e a m harris

Roaming the byways of literature

Poetry goes political

Two shortlisted poets have pulled out of the T S Eliot prize because the sponsor is an investment firm and hence rampantly capitalist.

The prize money comes from the Eliot family, but the administration costs don’t. Until now the Poetry Book Society has used money from the Arts Council, but that’s gone with the cuts and they’ve had to seek support elsewhere.

There’s a long history of people in the arts supporting left-wing causes and making relevant protests. Most of the publicity has gone to actors: I can recall Marlon Brando refusing an award, and Jane Fonda making her mark as an activist. There have been many others.

There have also been a few right-wing actors – John Wayne and Charlton Heston spring most readily to my mind. During their careers they often played right-wing roles.

Thinking about this made me wonder about the relationship between an actor’s opinions and the roles played. Did Wayne et al start out on the right and choose parts accordingly, or were their political opinions formed by the films they made?

I know of no research into this relationship. Are actors changed by what they play? Are they aware of it? Does the current script cancel out the effects of the last one? Would a year spent playing Hamlet make one mad?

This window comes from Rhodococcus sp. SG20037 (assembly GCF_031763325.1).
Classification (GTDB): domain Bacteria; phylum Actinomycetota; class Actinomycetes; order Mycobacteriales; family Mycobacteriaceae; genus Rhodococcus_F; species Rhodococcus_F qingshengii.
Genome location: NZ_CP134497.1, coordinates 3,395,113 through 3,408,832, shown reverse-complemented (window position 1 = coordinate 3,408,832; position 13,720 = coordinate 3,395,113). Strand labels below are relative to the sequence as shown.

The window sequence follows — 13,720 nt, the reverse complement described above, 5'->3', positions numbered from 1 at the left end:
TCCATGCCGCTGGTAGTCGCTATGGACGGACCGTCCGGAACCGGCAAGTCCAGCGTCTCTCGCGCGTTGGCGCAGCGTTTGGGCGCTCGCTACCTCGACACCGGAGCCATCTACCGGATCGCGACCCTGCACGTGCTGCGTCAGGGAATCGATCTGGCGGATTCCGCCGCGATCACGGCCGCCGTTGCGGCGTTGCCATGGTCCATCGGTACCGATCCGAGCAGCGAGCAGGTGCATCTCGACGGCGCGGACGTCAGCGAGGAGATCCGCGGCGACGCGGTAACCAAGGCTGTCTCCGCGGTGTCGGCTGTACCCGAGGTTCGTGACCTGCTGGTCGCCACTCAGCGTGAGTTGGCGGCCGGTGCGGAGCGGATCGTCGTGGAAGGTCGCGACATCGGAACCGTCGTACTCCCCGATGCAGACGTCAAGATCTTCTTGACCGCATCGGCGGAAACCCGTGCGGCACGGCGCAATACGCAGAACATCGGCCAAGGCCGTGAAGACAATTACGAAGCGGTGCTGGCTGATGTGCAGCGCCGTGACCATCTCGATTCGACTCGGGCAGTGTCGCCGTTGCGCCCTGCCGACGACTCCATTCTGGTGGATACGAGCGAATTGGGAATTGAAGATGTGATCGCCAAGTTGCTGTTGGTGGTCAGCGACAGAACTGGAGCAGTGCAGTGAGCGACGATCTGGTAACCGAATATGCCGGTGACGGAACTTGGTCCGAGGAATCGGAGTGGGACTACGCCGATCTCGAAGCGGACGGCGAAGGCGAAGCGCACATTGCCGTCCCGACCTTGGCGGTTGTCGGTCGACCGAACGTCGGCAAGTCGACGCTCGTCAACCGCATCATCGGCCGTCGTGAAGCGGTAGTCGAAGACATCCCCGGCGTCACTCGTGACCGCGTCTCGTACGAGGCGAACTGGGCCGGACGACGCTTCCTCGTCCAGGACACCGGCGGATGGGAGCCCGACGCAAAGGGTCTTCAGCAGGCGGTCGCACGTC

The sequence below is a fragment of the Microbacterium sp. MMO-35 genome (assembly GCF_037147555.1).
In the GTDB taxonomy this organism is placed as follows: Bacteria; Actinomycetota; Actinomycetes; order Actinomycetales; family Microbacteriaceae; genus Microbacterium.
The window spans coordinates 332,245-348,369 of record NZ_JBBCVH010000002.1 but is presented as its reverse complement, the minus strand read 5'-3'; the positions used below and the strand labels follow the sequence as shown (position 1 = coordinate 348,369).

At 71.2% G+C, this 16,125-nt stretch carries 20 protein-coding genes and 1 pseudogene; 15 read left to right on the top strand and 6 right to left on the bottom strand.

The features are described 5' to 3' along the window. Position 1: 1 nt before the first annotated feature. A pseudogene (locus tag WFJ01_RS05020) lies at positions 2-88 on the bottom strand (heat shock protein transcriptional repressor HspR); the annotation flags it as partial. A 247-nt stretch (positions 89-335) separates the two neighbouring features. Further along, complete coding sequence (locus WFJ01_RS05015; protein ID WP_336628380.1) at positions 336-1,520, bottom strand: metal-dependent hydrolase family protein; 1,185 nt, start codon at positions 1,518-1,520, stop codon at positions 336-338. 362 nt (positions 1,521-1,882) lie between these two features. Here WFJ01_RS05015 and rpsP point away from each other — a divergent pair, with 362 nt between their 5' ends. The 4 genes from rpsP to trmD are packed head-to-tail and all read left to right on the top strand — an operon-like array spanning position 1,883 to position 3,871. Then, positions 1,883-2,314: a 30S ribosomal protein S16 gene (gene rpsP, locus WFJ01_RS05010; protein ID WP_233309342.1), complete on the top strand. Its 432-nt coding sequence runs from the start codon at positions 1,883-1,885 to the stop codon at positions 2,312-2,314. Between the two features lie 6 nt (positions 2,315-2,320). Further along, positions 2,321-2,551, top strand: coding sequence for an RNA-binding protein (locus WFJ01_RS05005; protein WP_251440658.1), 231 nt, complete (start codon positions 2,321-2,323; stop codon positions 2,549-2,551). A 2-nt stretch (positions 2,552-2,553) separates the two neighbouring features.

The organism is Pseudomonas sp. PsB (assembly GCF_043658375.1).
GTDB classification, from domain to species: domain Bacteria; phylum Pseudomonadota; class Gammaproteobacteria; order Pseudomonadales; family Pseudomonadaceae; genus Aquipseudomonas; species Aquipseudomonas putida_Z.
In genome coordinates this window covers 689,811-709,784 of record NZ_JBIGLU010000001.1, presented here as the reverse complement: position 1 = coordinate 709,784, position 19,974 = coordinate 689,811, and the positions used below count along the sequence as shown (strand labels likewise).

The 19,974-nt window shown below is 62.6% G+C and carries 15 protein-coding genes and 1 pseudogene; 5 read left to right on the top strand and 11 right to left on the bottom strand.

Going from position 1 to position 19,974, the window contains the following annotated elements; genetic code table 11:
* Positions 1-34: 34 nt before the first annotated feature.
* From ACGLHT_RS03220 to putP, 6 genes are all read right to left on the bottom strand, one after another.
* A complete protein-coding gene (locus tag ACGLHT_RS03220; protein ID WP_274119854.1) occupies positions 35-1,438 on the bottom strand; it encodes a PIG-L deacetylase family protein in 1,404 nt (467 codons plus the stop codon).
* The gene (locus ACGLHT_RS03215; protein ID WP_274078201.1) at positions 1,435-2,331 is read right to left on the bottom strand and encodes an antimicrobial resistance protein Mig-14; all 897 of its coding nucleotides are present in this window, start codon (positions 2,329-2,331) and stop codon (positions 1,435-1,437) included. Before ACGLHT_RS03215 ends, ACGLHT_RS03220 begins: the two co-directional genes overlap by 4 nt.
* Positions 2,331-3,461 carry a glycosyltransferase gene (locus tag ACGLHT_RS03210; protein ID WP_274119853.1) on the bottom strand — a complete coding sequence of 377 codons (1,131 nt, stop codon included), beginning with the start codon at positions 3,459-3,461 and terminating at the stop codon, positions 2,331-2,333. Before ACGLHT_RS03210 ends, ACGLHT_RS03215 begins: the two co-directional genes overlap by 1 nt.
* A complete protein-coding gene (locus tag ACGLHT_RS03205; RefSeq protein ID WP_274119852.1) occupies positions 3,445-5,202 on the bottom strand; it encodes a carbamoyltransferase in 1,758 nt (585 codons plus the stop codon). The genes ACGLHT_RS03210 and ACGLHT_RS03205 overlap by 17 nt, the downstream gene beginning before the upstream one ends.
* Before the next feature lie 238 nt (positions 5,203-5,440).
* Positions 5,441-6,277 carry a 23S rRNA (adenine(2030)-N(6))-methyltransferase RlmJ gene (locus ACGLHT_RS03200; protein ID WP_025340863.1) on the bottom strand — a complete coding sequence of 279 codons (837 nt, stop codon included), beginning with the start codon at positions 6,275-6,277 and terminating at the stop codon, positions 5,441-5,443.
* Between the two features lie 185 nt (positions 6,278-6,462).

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4 thoughts on “Poetry goes political

  1. My guess would be that the political leanings came first and led the actors to choose the roles they played.

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  2. Hm. The two poets can’t post on the internet. It’s capitalism that drives all blogsites and all the technology they’d have to use. They can’t publish. Those nasty publishers are trying to make money. I guess they can stand on a street corner, recite, and hold out a tin cup. 🙂 Capitalism isn’t a dirty word. It’s what has made the U.S. a great nation.

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    • Thank you for your comment. You have some valid points. As you say, most businesses are trying to make money.

      I suspect that the poets concerned make a distinction between trading in goods and services to make a profit, as do the publishers, and trading in the money market. Right now banks and related organisations seem to be unpopular with a lot of people who have no problem with other businesses and who normally take no interest in the financial sector.

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